Unethical Real Estate Practices – Is it Misleading or Good Salesmanship?
Unethical Real Estate Practices – Don’t be a Victim
The bare mention of a property being an REO strikes massive emotion in the minds of hungry investors. The Realtors’® auto-responders that look for this (“REO”) and other key words (bank owned, corporate owned, foreclosure, short sale, REO, price declines, DOMs, etc.) methodically go into action sending emails to eager investors who make offers before someone else gets to the property.
Every once in a while I buy a property in one of my corporate names and run a flat-fee listing on the MLS® to see what’s shaking in the wholesaling community. I use just one of the “exciting” key words such as “corporate owned” to get offers flowing in. I believe I know most wholesalers in the tri-county area, and I will get 10 – 20 offers within hours from the MLS®, some from these wholesalers and some from out-of-area investors.
In one case, all the property needed was a minimal patch and paint rehab and was a 3/2 in a good neighborhood. I had plenty of pictures and a lock box on the property. None of these initial offerees asked for a lock box to see the property – dead clue they were investors. The offers were in the names of trusts, corporations, LLCs or an individual’s name.
All the offers the first day are usually bogus and from investors who have no interest in buying the property, just to get it under contract and flip it. Twenty percent of these initial offers often come from somewhere else in the state – particularly the Tampa area. They are always too low to consider but they make you smile. Like they say, “Even a blind squirrel may find a nut in winter.” But, I hope these low-ball guys have real jobs to support themselves!
In the above example, I offered the property for sale for $51,950. Twelve offers were received in the first two hours that ranged from $15,000 to $65,000. The highest one was from the largest wholesaler, outside of us, in the tri-county area. I hadn’t bothered to call anyone back and ask for the fabled, “Give me your highest and best” so these were stand-alone initial offers.
The actual “prospective” buyers started calling the following day and asked for the lock box number. As is occasionally the case, we had one key stolen. The problem is you have a prospect standing at the front door trying to get in and you are unable to get out to the property in less than 45 minutes. To overcome this problem, we put a second lock box on the property with another key and a different code. We place it in a location where it can’t easily be seen. When the prospect says there is no key, we take their telephone number, call them back and then direct them to the second lock box. As soon as we can, we go out and reload the front lock box and change the number on the second box.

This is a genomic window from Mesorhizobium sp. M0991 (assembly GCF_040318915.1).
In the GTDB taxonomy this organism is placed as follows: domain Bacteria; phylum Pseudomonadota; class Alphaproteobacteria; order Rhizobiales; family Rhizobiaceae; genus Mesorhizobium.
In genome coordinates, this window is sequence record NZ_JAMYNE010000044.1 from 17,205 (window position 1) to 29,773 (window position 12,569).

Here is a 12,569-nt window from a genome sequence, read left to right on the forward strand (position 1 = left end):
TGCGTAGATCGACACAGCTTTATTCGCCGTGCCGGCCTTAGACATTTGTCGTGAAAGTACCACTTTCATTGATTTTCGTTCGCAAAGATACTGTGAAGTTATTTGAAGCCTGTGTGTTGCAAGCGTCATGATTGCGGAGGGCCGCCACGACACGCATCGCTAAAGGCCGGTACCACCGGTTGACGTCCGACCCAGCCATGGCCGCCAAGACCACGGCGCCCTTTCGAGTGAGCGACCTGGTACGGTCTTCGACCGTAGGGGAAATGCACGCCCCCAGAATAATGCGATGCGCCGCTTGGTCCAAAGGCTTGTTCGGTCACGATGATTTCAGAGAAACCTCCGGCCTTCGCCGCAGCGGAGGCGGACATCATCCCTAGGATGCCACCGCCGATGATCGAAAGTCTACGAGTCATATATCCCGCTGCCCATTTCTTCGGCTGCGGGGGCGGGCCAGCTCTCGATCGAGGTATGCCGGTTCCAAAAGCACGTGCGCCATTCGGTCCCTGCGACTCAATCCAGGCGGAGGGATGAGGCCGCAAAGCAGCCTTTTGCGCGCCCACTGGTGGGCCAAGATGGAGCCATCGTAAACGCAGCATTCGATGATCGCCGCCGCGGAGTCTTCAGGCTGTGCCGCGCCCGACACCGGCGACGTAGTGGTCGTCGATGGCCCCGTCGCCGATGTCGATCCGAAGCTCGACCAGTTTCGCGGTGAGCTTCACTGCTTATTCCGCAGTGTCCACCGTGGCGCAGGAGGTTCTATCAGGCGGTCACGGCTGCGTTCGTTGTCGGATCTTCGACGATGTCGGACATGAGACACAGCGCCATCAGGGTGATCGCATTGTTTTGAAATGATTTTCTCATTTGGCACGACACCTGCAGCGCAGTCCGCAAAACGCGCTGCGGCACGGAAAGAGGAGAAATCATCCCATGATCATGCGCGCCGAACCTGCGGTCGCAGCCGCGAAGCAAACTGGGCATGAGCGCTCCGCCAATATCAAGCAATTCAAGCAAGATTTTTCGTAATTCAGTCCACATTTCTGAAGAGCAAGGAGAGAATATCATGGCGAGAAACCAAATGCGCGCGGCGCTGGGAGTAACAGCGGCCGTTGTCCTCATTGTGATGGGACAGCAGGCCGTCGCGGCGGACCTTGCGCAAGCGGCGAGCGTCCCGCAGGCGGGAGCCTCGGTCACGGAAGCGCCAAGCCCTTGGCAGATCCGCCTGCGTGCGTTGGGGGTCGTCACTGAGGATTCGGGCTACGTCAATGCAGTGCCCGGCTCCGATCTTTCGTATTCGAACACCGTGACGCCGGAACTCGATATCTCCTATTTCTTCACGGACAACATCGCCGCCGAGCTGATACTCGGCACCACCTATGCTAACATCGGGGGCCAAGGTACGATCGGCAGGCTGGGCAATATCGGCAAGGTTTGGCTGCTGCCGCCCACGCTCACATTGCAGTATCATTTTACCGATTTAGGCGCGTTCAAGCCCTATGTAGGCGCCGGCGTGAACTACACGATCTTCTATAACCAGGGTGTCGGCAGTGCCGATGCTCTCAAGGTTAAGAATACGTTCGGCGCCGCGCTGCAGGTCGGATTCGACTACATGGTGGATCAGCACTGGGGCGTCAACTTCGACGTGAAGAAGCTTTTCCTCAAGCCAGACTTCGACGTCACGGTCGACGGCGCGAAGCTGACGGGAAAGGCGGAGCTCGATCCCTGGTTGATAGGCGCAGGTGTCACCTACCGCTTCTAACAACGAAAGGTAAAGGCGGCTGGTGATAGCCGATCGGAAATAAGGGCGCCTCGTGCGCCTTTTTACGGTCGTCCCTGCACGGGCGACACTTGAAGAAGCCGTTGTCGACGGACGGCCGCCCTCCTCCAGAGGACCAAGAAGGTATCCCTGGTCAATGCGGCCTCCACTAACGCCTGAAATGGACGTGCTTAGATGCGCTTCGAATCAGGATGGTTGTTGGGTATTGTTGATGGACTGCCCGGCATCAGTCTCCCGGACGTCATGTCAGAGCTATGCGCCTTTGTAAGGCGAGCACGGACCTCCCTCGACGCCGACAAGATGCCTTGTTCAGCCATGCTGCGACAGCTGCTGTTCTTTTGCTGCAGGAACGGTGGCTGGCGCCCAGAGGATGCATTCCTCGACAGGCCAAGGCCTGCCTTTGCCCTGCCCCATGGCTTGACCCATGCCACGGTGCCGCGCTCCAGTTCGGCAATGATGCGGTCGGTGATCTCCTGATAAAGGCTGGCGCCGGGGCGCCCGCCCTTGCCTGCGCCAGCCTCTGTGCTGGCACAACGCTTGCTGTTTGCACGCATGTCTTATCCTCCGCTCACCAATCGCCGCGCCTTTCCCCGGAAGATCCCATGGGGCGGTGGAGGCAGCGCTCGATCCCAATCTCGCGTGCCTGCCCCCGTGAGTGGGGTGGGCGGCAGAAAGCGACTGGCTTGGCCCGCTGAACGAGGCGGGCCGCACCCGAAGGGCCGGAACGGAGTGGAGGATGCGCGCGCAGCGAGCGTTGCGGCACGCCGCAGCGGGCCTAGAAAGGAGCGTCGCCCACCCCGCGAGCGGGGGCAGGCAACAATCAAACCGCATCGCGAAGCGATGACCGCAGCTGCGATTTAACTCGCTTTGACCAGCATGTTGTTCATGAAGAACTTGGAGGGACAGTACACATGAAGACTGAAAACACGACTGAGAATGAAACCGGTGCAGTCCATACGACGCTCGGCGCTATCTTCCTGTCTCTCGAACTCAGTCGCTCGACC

Watch out for the trap of “Bring it Up, Bring it Down”. This is where the listing price is raised for no apparent reason and then dropped in a week or so. The idea is to get the autoresponders working to contact prospects that are looking for price reductions. It works some of the time for investors who don’t know any better, but not everyone is fooled…..
Here are some memorable quotes by REO listing agents:
“I don’t like to deal with investors because they never close.”
One simple question – “Who is buying all those REOs?” Case closed….
“FNMA always delivers a clear and marketable title.” Realtors® may believe this and it may even have been started by a FNMA Asset Manager who believed it. If the property went through a foreclosure sale, it may or may not be transferred with a marketable title.
“We have multiple offers so give me your highest and best.” I love it when I warn students about this Realtor® strategy. This is especially true when the property has been on the market for over 100 days. The Realtor’s® assistant says they have received no offers. However, the listing agent calls back and says a bunch of offers came in and now the prospective buyer must have a “Highest and Best” by 12:00pm! Were all these buyers waiting for the magic of 100+ days to happen before they rushed to put in offers?
“Actually the bank is negotiating with a higher offer than yours but has countered at $70,000”. Ask yourself, why would the bank counter at all when your offer is $20,000 lower than the bank’s “higher offer”? Is it possible there isn’t a higher offer?
“There’s another offer much higher than yours and the bank hasn’t accepted it. They are looking for your counter offer.” Come on, do they expect you to jump your offer up to the higher offer that I was “secretly” informed about by the listing agent?
Most Realtors® are hard working and highly underpaid people. They struggle with the reality that investors make 10 to 25+ times more on the same deals that they struggle to make 3% on. It just isn’t fair for all the work Realtors® have to do. That’s why so many are turning to the investing side so they can make a decent living and not work as hard as they have to as Realtors®!
Unfortunately, a few brokers have had their heads swollen because they have been given the “gift of life” to list REOs. We will continue to make what we consider reasonable offers and take what actions we consider to be reasonable to get listing agents or brokers to show our offers to the Asset Managers.
When we believe there are improprieties, we will continue to report these actions to the appropriate authorities. Let the Banks’ Fraud Departments, Asset Managers, the FDBR and the local Boards decide what are appropriate actions to stem any “waywardness” in the industry. We just want to be allowed to make offers, buy properties and help bring neighborhoods back to their condition of their better times.
To your limitless success,
Real Estate Mentor Program Founder